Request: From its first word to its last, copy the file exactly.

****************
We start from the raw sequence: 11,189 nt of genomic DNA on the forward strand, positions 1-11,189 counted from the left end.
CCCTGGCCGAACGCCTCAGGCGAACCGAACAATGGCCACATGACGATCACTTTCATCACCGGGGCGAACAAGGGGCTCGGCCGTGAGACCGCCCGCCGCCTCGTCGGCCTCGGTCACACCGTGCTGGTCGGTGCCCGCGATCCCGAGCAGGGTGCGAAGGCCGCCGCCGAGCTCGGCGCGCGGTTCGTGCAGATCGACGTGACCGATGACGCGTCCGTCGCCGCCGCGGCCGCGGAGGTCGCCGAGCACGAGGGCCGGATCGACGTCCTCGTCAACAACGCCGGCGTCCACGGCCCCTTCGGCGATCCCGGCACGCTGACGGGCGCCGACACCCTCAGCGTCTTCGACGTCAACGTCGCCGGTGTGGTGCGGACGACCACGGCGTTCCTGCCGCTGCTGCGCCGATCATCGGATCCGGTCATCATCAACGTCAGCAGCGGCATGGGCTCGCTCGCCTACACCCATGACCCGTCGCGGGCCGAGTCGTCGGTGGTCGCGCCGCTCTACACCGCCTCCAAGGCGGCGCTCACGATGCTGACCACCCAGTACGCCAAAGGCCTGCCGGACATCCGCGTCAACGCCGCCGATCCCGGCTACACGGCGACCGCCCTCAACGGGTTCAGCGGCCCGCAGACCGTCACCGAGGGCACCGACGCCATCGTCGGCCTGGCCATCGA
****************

We start from the raw sequence: 11,189 nt of genomic DNA on the forward strand, positions 1-11,189 counted from the left end.
CCCTGGCCGAACGCCTCAGGCGAACCGAACAATGGCCACATGACGATCACTTTCATCACCGGGGCGAACAAGGGGCTCGGCCGTGAGACCGCCCGCCGCCTCGTCGGCCTCGGTCACACCGTGCTGGTCGGTGCCCGCGATCCCGAGCAGGGTGCGAAGGCCGCCGCCGAGCTCGGCGCGCGGTTCGTGCAGATCGACGTGACCGATGACGCGTCCGTCGCCGCCGCGGCCGCGGAGGTCGCCGAGCACGAGGGCCGGATCGACGTCCTCGTCAACAACGCCGGCGTCCACGGCCCCTTCGGCGATCCCGGCACGCTGACGGGCGCCGACACCCTCAGCGTCTTCGACGTCAACGTCGCCGGTGTGGTGCGGACGACCACGGCGTTCCTGCCGCTGCTGCGCCGATCATCGGATCCGGTCATCATCAACGTCAGCAGCGGCATGGGCTCGCTCGCCTACACCCATGACCCGTCGCGGGCCGAGTCGTCGGTGGTCGCGCCGCTCTACACCGCCTCCAAGGCGGCGCTCACGATGCTGACCACCCAGTACGCCAAAGGCCTGCCGGACATCCGCGTCAACGCCGCCGATCCCGGCTACACGGCGACCGCCCTCAACGGGTTCAGCGGCCCGCAGACCGTCACCGAGGGCACCGACGCCATCGTCGGCCTGGCCATCGA